Gaining Power Through Mindfulness: Thoughts, Feelings and Actions
“What worries you masters you.”
– Beam, “Ten Mindful Quotes…”
Aaron Sherman, long-term partner in the Pages program and teacher at ACPA, asked me a few months ago to visit his class, creatively themed around power. He wanted me to present/co-teach a lesson on gaining power through mindfulness over various aspects of one’s life.
We explored this topic in three different areas:
Power over thinking– In this part of the two-day lesson we explored how focused attention practice, such as focusing on the breath, can allow students to get distance from their thoughts enough to decide with which thoughts they would like to engage.
Power over feeling– In this part of the lesson, we focused on practices for dealing with negative emotions due to overwhelming stress via heart-focused breathing meditation.
Power over actions– in the final section of the lesson, we focused on how loving-kindness meditation can be used to feel more compassion and connection for others
Part I: Power Over Thinking
Our thoughts are unstoppable; this is the nature of the mind. However, becoming aware of how our thoughts influence us, whether they are true or not, is a step toward eliminating the “false stories” about ourselves and others with which we all engage.
Focused attention meditation helps to reveal the nature of thoughts because we are able to see how we can bring ourselves back to the breath over and over, creating space to examine whether those thoughts are worth following to their sometimes illogical conclusions.
Part II: Power Over Feeling
Feelings, like thoughts, are unstoppable. They are also many times helpful physiological reactions that allow us to examine our intuitions. However, at times, our feelings become detrimental, especially when they revolve around future or past events that cannot be controlled. It is easy, when thinking about a conversation that went badly or pondering a future circumstance that may or may not happen, for feelings to become overwhelming and less than helpful to appropriate action.
In these moments, heart-breathing is a meditation strategy that can be used as an intervention. It contributes to calm and peace so that one can get a little breathing room. One thing I like about this strategy is that it can be done anywhere one happens to be and no one else has to even be aware that it is happening.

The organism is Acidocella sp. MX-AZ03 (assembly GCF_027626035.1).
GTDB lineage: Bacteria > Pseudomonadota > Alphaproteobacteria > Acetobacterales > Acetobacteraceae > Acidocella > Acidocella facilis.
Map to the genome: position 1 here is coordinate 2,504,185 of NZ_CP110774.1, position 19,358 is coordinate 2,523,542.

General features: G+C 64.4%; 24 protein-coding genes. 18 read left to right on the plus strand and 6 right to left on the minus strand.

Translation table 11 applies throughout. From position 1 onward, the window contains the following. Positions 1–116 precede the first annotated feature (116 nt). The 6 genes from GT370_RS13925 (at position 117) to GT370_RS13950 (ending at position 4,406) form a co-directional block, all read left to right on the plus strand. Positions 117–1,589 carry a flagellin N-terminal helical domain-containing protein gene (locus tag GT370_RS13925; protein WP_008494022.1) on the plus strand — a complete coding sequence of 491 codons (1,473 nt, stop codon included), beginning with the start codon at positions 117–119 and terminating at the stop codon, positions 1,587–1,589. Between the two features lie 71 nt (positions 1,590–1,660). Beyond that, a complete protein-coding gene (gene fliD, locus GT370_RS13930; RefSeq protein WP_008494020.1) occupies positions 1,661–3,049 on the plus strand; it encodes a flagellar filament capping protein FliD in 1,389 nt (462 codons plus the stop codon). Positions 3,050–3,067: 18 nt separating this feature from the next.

Part III: Power Over Actions
One of the best results of being more mindful, in my opinion, is how it changes my interactions with other people and my ability to connect and understand the circumstances others might be facing. Loving-kindness meditation is this same benefit strengthened.
In a loving-kindness meditation, one goes through phases of wishing different people well- beginning with ourselves, then a loved one, then a stranger, then someone with whom we struggle, and then the whole world.
This is especially helpful in circumstances where it is easy to attribute negative characteristics to those who are “doing us wrong.” I get cut off in traffic and think, “What a jerk! Can’t he/she see I have kids in the car!” Then I remember that I maybe did the same thing only a few weeks ago on accident (or when I was running late to an appointment and was in a panic) and I can be more forgiving.
It is based around this concept: we all wish for the same things: health, happiness, and wholeness. We all avoid the same things: pain and discomfort. When we understand this it is easier to forgive and be compassionate.
These ideas and tools are helpful for students, and they are also helpful for people in general. Aaron’s students reacted well to the ideas and to the lesson. He told me that some of his students are practicing these strategies on their own now.
What do you do when you are feeling overwhelmed by thoughts, feelings, circumstances? Are these strategies helpful or harmful?
I’d love to hear from you. Please participate in the conversation by leaving your comments in this post.